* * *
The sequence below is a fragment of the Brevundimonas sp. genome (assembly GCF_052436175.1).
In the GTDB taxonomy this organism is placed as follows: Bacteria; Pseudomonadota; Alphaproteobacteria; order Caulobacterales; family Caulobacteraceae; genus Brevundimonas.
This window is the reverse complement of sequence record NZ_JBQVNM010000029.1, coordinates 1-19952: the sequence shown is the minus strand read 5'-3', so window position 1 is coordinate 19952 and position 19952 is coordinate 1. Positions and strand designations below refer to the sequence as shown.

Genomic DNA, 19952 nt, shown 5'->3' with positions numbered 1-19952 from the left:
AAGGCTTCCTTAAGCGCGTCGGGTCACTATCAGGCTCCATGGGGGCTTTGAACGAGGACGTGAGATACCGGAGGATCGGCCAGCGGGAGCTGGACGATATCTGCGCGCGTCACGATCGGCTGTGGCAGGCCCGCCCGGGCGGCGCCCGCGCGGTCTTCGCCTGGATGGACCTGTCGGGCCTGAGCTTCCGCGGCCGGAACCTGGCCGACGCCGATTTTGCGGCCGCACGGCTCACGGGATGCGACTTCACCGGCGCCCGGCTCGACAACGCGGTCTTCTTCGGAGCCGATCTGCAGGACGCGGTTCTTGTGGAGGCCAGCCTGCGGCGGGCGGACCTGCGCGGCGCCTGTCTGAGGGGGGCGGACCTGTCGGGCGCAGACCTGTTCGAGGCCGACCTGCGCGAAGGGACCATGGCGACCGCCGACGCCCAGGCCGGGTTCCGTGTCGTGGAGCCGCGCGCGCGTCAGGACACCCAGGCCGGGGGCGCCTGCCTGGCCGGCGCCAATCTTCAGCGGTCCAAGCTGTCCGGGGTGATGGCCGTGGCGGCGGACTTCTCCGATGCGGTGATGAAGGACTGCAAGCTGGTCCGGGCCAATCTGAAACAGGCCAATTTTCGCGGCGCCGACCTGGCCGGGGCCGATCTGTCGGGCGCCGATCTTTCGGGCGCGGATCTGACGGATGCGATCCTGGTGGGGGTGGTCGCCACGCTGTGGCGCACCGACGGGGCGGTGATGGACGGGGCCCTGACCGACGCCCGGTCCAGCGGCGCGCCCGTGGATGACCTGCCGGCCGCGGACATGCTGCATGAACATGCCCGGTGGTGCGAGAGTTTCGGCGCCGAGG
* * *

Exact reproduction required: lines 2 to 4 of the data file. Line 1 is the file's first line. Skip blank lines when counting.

In the GTDB taxonomy this organism is placed as follows: Bacteria; Pseudomonadota; Alphaproteobacteria; order Caulobacterales; family Caulobacteraceae; genus Brevundimonas.
This window is the reverse complement of sequence record NZ_JBQVNM010000029.1, coordinates 1-19952: the sequence shown is the minus strand read 5'-3', so window position 1 is coordinate 19952 and position 19952 is coordinate 1. Positions and strand designations below refer to the sequence as shown.

Genomic DNA, 19952 nt, shown 5'->3' with positions numbered 1-19952 from the left: